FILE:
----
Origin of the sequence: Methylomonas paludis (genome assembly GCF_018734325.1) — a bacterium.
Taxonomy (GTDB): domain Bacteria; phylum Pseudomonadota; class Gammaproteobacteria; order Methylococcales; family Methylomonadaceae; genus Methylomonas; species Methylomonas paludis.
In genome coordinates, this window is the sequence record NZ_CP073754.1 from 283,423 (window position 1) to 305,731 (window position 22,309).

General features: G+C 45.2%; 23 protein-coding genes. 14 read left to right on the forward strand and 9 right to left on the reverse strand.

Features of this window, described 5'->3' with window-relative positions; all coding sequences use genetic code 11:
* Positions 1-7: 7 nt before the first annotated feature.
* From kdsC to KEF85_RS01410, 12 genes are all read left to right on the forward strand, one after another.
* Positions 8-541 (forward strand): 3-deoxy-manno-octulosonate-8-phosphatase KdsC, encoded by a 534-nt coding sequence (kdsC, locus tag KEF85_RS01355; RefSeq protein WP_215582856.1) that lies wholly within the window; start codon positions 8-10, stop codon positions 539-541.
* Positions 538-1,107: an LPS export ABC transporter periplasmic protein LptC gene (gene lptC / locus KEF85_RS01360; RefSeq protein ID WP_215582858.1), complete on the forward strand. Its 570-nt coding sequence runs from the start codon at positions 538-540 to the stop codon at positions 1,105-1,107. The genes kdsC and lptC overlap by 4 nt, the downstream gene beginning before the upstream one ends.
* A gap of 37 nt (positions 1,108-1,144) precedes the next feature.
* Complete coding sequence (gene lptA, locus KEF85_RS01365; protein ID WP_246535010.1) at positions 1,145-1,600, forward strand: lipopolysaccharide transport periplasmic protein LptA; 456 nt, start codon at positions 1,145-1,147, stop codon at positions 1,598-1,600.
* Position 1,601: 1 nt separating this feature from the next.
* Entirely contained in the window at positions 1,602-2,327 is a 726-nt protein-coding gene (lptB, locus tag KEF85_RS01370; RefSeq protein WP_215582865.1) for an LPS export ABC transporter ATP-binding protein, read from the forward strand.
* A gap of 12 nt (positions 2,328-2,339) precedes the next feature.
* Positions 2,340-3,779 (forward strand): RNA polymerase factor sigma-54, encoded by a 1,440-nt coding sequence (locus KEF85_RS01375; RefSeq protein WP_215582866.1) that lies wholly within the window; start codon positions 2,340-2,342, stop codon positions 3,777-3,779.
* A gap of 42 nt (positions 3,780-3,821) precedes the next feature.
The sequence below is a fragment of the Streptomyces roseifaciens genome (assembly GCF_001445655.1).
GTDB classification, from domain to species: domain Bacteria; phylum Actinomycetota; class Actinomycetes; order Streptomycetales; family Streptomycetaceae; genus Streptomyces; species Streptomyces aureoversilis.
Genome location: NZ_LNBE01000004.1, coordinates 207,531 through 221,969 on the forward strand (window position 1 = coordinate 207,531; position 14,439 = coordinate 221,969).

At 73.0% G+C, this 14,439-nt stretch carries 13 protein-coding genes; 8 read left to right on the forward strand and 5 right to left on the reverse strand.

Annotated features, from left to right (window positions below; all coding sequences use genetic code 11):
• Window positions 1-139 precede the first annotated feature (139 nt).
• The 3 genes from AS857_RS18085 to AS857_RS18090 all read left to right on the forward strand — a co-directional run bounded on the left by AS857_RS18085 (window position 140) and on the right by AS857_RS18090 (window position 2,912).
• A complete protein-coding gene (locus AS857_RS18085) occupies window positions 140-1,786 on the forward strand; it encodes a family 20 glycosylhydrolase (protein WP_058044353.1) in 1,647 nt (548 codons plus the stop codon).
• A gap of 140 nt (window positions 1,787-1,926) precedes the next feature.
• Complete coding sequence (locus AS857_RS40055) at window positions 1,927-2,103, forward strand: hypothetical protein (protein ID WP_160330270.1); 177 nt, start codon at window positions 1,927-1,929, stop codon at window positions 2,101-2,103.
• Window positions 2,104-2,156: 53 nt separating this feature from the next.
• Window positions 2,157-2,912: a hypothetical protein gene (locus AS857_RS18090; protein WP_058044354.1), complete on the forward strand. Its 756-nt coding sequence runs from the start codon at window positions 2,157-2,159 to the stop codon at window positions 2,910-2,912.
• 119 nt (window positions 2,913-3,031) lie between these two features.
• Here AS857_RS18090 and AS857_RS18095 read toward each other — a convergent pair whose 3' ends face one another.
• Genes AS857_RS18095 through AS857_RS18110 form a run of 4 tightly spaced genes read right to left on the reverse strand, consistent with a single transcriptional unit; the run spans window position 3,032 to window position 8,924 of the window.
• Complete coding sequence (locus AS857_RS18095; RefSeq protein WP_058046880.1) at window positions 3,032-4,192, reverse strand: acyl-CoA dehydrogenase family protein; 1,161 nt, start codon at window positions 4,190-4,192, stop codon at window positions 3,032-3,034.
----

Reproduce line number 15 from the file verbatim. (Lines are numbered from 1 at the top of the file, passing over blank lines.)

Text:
* Positions 2,340-3,779 (forward strand): RNA polymerase factor sigma-54, encoded by a 1,440-nt coding sequence (locus KEF85_RS01375; RefSeq protein WP_215582866.1) that lies wholly within the window; start codon positions 2,340-2,342, stop codon positions 3,777-3,779.